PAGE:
“Advertising is an old industry and there has often been the perception from bigger brands that they want to go with the tried and tested companies that have been around for years,” says Sam Stuchbury. “But that’s not always the case. Clients are starting to give more start-ups a chance. It’s one of the things I love most about New Zealand—its openness to new things.”
Sam is the founder of Motion Sickness, a now Auckland-based creative agency “for the new age” that was first established in his student flat in Dunedin. “There were two reasons I started the business,” the 27-year-old entrepreneur tells me. “Firstly, I was coming to the end of university and I didn’t really want to work for anybody else. And also I’ve always been a creative person, and saw a gap in the market for an agency that does things a little differently by using content and digital to their advantage.”
It’s an approach that has seen the firm secure gigs with esteemed national and overseas brands such as Blunt Umbrellas, Les Mills and Jim Beam. The Motion Sickness team includes two directors: Sam’s professional and personal partner Hilary Ngan Kee, along with best friend Alex McManus. “Looking back at those days of working, hungover, in a student flat, I certainly didn’t expect it to grow into what is now,” admits Sam. “I never did a business plan or had lofty goals, I just went with my gut and did what felt right.”
It seems that the intuitive streak has been a big part of the agency’s charm.
“You have to be nimble and responsive,” continues Sam. “The fact that we didn’t have pre-planned routes allowed us to weave our way through and find a niche that works for us. I think a lot of young entrepreneurs begin being convinced by an idea before it’s even been tested.”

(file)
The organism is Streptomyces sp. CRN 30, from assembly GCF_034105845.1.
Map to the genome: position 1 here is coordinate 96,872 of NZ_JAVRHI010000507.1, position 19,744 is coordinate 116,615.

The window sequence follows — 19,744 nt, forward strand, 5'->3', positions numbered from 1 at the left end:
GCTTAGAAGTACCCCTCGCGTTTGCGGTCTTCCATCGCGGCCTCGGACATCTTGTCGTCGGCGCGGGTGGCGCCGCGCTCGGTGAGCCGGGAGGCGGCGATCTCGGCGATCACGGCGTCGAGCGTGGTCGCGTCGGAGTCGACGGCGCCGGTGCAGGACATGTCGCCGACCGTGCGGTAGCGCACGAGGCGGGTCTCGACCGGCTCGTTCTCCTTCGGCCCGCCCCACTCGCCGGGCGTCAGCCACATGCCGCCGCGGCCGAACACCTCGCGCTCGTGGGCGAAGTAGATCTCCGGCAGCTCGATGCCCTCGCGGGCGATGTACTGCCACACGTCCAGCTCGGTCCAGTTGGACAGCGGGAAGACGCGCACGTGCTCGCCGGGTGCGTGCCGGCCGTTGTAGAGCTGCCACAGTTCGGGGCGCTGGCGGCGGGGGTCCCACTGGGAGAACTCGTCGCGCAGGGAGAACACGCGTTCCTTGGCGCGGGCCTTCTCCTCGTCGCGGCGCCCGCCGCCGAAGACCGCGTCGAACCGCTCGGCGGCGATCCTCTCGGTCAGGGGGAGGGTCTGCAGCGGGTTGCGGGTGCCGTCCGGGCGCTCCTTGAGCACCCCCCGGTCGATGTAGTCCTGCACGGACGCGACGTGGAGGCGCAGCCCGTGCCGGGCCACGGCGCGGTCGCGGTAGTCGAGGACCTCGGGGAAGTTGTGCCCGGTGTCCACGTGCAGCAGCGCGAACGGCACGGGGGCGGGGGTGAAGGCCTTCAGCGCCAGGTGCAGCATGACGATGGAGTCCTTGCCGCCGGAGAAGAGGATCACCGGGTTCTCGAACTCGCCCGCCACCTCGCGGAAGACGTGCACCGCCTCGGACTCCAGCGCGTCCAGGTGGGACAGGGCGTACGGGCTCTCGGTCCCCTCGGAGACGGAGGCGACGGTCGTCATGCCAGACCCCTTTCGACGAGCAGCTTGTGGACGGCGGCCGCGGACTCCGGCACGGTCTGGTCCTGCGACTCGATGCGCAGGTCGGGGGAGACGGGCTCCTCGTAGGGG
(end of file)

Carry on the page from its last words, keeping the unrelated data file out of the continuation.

Sam’s talents have been recognised well beyond the advertising industry having recently been named in the prestigious Forbes’ 30 Under 30 list of the brightest ‘young innovators and disruptors’ across the Asia-Pacific region. Along with Hilary, he’ll be attending the Forbes summit in July in Hong Kong.
Motion Sickness Studio
“I was nominated by somebody, I’m not sure who, probably a client,” says the creative director. “Forbes then selects a shortlist of 2,000 who are sent questions about the business and strategies and philosophies and choose the final list from there.”
What are your philosophies?
“Aside from trusting your gut, the big philosophy for me is honesty, doing something that you enjoy, because no matter how hard you try you are not going to be successful in the early days and the business will take over your life. So if you’re just in it for the money then you’ll get bored. We love filming the videos, creating campaigns and meeting all the variety of people. That carried us along and kept us interested.”
I ask Sam if he’s the kind of person that puts a lot of pressure on himself, and wonders where to go next having achieved so much so soon.
“My girlfriend keeps saying that I’ve peaked too early! It’s been five years since I started Motion Sickness, it has been an amazing journey and I’ve learnt a lot. But I certainly don’t see it as the last thing I’ll do and I’m excited about achieving more. So there is pressure, you’re always going to be judged on your most recent work so you have to make sure the quality is always there.”
The company prides itself on doing things “without the bullshit”, “without the red tape” and its desire to “just get things done”. “We bridge the gap between an agency and a production company,” says Sam. “The same people coming up with the strategy are the same people holding the camera and putting the ads on social media so it’s not disjointed because everyone is on the same page. That comes down to having such a multi-skilled team.”
The team is one that’s also keen to take on young, hungry creatives as Sam believes there is “much underutilised talent in New Zealand”. They’re also looking to further tap into international market, having the day of the interview just shot with a New York brand.
“It all comes back to doing what feels right,” Sam says. “We’ve had clients approach us, but we’ve not thought that they were the right fit, so it’s just a case of sticking to your guns. On a personal level, there is no real distinction between my work and my lifestyle and I enjoy that. I rarely wake up and dread work, it’s simply part of my life and I embrace that flexibility. Though, sometimes I still don’t look forward to Mondays!”